ASTMH 2016, Corine Ngufor: "Comparing the efficacy of insecticide mixture and combination strategies for improved control and management of pyrethroid resistant malaria vectors in southern Benin, West Africa"
In collaboration with ASTMH, Image Audiovisuals, and session presenters, MESA brings you this webcast from the 65th ASTMH annual meeting in Atlanta, November 2016
Title: "Comparing the efficacy of insecticide mixture and combination strategies for improved control and management of pyrethroid resistant malaria vectors in southern Benin, West Africa"
Speaker: Corine Ngufor, LSHTM
Monday, 14 November, 8am - 9:45 am, Marriott - Room A703/704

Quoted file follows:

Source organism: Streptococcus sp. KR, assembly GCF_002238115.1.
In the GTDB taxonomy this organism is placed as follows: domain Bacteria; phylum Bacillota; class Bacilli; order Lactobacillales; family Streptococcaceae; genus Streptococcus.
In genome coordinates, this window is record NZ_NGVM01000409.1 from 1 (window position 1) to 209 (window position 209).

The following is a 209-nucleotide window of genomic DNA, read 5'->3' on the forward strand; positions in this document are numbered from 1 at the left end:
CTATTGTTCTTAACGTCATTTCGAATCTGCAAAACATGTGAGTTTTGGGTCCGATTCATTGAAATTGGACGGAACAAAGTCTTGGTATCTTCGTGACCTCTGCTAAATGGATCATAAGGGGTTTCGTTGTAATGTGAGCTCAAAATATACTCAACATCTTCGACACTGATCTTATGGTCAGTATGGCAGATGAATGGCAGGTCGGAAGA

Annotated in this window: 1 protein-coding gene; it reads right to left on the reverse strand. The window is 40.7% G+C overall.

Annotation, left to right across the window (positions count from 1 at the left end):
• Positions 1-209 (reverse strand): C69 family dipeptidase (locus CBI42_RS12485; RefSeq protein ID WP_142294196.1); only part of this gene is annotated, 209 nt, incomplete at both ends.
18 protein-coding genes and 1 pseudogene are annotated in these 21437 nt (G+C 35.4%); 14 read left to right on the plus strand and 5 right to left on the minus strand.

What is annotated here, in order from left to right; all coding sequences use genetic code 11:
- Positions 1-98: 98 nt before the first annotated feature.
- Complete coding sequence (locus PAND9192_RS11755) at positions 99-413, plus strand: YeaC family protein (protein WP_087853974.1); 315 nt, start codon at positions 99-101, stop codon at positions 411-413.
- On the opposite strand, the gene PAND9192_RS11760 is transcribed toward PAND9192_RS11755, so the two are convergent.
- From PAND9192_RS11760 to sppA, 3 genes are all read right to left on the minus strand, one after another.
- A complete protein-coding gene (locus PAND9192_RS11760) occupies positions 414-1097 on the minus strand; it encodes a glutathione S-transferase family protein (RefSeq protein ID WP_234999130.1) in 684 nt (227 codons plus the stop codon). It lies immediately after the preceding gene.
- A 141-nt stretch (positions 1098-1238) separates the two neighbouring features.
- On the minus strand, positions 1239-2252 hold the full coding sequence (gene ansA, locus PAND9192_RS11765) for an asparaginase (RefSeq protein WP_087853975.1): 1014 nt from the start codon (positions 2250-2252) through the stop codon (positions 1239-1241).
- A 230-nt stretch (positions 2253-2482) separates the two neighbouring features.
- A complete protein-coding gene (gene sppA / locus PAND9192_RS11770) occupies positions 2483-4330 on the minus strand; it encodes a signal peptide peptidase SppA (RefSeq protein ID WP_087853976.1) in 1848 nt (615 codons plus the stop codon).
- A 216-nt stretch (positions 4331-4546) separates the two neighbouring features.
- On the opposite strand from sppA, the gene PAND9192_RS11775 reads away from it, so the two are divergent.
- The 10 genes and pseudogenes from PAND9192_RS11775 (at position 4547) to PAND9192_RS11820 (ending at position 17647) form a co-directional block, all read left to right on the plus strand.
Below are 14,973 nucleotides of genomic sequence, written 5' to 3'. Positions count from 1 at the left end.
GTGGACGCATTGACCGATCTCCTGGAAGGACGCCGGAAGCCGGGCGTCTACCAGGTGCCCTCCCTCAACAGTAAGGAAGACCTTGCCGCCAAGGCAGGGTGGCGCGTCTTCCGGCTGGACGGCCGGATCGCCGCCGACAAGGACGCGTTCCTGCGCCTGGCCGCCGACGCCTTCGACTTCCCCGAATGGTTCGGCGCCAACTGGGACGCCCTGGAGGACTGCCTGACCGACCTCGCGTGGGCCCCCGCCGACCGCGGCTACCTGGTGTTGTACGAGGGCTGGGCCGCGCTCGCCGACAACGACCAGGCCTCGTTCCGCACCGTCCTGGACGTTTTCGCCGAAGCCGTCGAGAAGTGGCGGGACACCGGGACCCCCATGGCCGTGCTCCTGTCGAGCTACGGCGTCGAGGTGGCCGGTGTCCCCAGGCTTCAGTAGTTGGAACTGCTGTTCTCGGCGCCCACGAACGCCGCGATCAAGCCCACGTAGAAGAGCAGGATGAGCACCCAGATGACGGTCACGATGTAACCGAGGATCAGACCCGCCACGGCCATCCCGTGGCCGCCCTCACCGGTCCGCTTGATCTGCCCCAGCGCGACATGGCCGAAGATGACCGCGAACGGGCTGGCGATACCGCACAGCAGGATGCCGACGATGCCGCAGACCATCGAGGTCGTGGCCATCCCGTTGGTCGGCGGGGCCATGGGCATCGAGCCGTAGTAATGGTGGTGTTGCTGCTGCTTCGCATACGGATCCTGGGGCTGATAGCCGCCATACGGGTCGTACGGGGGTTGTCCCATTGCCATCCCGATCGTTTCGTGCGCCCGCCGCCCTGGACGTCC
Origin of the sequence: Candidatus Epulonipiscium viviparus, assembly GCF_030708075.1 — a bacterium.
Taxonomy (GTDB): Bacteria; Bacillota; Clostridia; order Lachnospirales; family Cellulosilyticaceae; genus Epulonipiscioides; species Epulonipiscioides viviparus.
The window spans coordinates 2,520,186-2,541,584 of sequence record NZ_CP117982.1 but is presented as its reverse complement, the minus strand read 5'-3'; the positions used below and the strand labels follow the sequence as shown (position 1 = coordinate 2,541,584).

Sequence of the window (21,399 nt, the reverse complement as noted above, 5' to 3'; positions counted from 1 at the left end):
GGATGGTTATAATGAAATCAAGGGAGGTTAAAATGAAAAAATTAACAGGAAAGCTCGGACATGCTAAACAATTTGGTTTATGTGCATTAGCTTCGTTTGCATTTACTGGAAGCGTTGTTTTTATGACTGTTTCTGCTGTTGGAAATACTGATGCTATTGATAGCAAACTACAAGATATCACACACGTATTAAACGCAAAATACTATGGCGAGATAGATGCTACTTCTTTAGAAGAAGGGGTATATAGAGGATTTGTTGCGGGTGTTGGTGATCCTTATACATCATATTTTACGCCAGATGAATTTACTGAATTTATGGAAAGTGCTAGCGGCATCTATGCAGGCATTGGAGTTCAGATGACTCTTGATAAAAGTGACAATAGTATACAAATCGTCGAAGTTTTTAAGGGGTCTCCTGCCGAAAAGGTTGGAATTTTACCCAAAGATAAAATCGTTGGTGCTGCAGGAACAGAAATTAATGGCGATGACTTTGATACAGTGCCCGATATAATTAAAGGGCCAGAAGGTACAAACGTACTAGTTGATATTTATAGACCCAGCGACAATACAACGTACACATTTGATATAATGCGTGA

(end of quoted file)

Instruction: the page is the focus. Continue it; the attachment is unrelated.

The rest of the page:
The Global Plan for Insecticide Resistance Management (GPIRM) recommends the use of a combination/mixture of unrelated insecticides against insecticide resistant malaria vectors for improving control and managing resistance. This concept can be applied by using insecticide mixtures on mosquito bed nets, co-formulated insecticide mixtures for indoor residual spraying (IRS) or deploying non-pyrethroid IRS together with pyrethroid bed nets. The uptake of these strategies at national levels has been slow due to lack of effective new mixture/combination tools and insufficient evidence on efficacy to guide decision making. Mixtures on bed nets or IRS being single interventions could be cost effective and more desirable than the combined intervention approach if comparable levels of impact can be demonstrated in terms of their ability to improve vector control and manage resistance. The current study compared the efficacy of a newly developed chlorfenapyr (a pyrolle) and alphacypermethrin (a pyrethroid) mixture long-lasting bed net (Interceptor G2) to an IRS mixture of chlorfenapyr and alphacypermethrin and a combined chlorfenapyr IRS and alphacyperthrin long-lasting net (Interceptor 1) intervention in experimental huts against wild pyrethroid resistant malaria vectors in Cove, Benin. Mortality rates were very low with alphacypermethrin IRS alone (5%) and Interceptor 1 alone (24%) owing to high levels of pyrethroid resistance in the vector population. Mortality with the mixture IRS (42%) was unexpectedly lower than IRS with chlorfenapyr alone (51%) (P<0.005). The mixture net (Interceptor G2) and the combined IRS and bed net approach provided the highest mortality rates and these were similar between both treatments (75% vs. 69% respectively, P>0.05). Blood feeding rates were also significantly reduced with these treatments compared to the control and the mixture IRS (P>0.05). The results demonstrate that Interceptor G2 could be a more cost-effective and reliable strategy for improving the control of pyrethroid resistant malaria vectors and managing resistance compared to the combined intervention approach and the mixture IRS.